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Who Owns YOUR TMJ Implant?

Especially during this past year, it’s been brought to our attention by a number of TMJ implant patients having their implants removed that...

Social Security Disability Benefits and Temporomandibular Disorders

Those who suffer from Temporomandibular Disorders also referred to as TMJ or TMD, may find it impossible to maintain the responsibilities...

Pain Sensitivity and Genetic Factors: Act Two of the OPPERA Study

This month we present the last set of findings from “Act Two” of the Oral Pain: Prospective Evaluation and Risk Assessment (OPPERA)...

Symptoms, Sociodemographics, & Psychological Profile: Act Two of the OPPERA Study

Last month we began our report on findings in OPPERA's Act Two," the second series of analyses of data from the Orofacial Pain Prospective...

Temporomandibular Disorders and Sexual Intimacy

A recent posting on the TMJA website included the following request: "I wonder if you could include something in a future newsletter about...

TMD TREATMENTS

Jun 11, 2013

Most people with temporomandibular disorders have relatively mild or periodic symptoms that may improve on their own within weeks or months with simple home therapy. Self-care practices, such as eating soft foods, applying ice or moist heat, and avoiding extreme jaw movements (such as wide yawning, loud singing, and gum-chewing) are useful in easing symptoms.

Scientists strongly recommend treating TMJ disorders with the most conservative approaches possible. These are treatments that do not cause permanent changes in, or change the structure or position of, the jaws or teeth. Even when these disorders have become persistent, most patients still do not need aggressive types of treatment.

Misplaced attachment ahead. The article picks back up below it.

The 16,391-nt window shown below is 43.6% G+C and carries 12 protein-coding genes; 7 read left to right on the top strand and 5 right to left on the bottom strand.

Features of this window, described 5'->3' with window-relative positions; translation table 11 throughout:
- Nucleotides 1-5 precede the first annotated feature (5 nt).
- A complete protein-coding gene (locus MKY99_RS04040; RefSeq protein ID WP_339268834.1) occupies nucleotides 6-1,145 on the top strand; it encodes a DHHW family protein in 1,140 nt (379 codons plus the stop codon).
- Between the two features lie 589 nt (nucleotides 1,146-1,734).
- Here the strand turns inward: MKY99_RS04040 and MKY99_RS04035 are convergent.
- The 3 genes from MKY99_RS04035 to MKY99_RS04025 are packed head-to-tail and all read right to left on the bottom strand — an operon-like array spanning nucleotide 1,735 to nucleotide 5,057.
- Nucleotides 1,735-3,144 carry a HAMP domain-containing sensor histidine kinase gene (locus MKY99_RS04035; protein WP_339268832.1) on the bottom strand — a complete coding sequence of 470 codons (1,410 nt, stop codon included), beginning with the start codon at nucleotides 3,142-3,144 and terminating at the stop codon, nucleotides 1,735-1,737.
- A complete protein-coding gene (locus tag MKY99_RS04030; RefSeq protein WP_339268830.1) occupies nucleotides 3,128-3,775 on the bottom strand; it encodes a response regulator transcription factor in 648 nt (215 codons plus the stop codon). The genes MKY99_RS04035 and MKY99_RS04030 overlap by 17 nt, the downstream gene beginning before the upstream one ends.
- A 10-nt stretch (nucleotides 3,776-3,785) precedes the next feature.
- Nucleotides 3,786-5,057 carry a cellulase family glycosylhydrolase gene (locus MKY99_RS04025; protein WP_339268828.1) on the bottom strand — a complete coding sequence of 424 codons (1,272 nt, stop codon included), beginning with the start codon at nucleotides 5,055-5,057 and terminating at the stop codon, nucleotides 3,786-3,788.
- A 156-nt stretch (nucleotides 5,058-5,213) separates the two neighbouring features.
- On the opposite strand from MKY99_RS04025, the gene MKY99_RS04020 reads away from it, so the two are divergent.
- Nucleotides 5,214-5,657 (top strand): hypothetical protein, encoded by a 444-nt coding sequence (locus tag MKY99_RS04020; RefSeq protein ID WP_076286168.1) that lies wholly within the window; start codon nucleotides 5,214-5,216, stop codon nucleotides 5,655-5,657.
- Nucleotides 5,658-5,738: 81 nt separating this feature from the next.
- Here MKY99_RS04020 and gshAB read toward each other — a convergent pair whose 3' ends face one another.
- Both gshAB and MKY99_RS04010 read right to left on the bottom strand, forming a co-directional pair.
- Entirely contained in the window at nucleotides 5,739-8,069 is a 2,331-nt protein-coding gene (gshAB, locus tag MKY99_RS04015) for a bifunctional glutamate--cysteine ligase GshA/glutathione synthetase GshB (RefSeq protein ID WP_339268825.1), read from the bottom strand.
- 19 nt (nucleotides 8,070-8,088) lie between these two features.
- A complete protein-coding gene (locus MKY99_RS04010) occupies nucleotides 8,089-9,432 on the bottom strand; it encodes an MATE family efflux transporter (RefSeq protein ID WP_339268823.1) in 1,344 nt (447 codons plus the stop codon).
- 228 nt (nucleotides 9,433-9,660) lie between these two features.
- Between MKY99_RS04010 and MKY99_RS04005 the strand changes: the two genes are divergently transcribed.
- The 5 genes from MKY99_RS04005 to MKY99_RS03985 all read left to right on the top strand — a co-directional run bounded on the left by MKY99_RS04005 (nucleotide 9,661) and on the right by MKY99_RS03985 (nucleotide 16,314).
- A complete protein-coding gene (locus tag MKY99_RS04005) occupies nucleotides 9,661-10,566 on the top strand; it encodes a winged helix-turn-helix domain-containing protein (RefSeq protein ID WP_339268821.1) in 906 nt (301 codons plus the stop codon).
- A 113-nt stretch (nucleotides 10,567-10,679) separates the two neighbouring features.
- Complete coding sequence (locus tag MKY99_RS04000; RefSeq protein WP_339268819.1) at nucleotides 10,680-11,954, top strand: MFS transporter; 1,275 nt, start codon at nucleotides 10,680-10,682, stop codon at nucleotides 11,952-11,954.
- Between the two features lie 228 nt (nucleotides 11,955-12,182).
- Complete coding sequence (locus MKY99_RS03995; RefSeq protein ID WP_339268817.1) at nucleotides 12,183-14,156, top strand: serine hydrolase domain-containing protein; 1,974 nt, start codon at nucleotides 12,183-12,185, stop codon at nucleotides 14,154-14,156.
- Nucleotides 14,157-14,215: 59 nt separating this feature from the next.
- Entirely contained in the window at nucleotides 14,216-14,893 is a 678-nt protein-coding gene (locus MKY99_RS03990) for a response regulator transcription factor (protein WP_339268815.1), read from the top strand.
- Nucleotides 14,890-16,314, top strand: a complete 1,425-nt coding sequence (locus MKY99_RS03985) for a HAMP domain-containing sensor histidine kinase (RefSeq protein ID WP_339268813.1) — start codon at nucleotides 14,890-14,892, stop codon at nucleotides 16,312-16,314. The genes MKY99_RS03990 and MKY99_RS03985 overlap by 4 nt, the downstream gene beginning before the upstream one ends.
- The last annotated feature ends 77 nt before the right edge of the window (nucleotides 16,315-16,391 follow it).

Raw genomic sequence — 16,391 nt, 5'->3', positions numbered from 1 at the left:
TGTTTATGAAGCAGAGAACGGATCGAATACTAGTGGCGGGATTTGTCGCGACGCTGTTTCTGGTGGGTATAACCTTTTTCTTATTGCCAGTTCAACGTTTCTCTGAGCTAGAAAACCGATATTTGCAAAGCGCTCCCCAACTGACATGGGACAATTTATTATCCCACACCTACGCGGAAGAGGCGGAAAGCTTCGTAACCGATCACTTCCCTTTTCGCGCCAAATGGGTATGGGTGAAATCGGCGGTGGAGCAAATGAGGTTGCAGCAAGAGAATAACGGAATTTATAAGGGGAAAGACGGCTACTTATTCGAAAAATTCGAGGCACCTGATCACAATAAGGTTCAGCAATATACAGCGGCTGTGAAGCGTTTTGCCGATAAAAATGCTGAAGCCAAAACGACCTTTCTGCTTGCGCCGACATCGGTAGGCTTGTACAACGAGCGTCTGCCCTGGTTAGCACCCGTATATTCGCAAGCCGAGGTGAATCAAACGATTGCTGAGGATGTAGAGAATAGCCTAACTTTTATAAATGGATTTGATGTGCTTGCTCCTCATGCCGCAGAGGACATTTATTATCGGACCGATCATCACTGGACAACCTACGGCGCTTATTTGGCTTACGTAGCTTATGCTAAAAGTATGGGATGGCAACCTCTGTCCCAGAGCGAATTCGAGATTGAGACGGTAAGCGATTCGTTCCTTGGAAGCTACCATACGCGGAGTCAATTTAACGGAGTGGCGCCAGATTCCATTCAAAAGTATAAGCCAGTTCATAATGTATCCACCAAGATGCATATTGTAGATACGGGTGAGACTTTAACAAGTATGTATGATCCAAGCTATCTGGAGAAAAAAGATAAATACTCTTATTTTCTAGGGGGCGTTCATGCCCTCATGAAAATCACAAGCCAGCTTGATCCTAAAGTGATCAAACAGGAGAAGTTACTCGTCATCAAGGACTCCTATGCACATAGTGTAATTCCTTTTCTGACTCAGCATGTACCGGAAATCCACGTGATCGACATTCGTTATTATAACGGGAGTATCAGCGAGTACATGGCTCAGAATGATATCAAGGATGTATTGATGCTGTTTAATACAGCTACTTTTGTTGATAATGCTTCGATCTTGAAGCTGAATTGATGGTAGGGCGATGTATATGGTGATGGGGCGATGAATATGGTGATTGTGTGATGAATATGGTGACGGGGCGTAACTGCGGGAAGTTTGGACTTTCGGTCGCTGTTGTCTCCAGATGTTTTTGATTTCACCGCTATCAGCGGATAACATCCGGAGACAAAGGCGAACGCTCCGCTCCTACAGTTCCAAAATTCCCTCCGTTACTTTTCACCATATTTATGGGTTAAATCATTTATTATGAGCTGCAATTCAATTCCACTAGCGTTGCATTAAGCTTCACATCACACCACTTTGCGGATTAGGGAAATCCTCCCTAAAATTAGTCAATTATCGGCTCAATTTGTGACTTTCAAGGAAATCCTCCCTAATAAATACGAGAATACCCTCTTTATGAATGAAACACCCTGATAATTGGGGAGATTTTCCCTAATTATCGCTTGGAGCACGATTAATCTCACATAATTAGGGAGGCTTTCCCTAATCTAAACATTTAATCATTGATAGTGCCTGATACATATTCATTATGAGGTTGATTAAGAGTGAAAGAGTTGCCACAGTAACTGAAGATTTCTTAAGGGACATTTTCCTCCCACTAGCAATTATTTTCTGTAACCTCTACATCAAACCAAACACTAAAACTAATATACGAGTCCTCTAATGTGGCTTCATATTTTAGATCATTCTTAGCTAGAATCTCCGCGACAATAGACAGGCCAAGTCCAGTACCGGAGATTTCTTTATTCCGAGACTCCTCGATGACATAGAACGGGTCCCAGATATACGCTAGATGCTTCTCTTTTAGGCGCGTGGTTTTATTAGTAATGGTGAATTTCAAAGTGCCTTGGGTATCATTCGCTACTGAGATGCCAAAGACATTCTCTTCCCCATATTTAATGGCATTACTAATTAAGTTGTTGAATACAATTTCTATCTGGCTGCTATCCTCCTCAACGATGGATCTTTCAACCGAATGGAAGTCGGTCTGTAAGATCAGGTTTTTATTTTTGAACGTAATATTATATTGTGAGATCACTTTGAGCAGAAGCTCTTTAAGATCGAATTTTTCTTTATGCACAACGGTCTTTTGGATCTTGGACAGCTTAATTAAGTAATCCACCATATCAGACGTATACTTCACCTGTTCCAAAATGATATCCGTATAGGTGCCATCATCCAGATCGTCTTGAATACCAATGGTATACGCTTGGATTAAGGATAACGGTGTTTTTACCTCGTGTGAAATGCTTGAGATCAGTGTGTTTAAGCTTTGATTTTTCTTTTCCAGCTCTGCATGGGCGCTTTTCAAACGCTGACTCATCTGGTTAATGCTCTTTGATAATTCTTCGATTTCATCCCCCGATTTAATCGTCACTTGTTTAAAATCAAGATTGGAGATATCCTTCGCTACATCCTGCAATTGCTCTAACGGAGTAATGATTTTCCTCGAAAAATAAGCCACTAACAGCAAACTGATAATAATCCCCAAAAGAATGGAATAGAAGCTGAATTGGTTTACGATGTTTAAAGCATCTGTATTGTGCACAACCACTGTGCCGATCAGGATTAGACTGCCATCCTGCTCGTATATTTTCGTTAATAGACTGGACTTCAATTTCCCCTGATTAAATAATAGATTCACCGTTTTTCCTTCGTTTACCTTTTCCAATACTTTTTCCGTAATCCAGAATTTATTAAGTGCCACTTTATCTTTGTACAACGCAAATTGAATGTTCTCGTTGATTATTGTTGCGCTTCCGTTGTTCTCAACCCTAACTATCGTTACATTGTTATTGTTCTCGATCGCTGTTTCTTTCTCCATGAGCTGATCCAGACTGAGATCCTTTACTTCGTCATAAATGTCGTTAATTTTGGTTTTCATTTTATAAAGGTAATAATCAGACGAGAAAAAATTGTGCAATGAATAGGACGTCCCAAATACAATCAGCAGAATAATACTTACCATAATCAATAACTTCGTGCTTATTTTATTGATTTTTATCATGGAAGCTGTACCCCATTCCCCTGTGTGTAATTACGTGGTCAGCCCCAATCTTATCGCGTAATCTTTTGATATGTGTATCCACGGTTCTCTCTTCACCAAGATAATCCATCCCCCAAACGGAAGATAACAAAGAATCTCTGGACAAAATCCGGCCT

If your problems get worse with time, you should seek professional advice. However, first and foremost, educate yourself. Informed patients are better able to communicate with health care providers, ask questions, and make knowledgeable decisions.

The following are treaments often recommended to patients as well as helpful resources to provide guidance in making your health care decisions.

Recommended Resources

Chronic Pain Research Alliance

Current Research shows these conditions frequently coexist, overlapping with TMJ Disorders

  • Chronic Fatigue Syndrome
  • Endometriosis
  • Fibromyalgia
  • Vulvodynia
  • Interstitial Cystitis
  • Irritable Bowel Syndrome

Why Is That?

We're wondering too...

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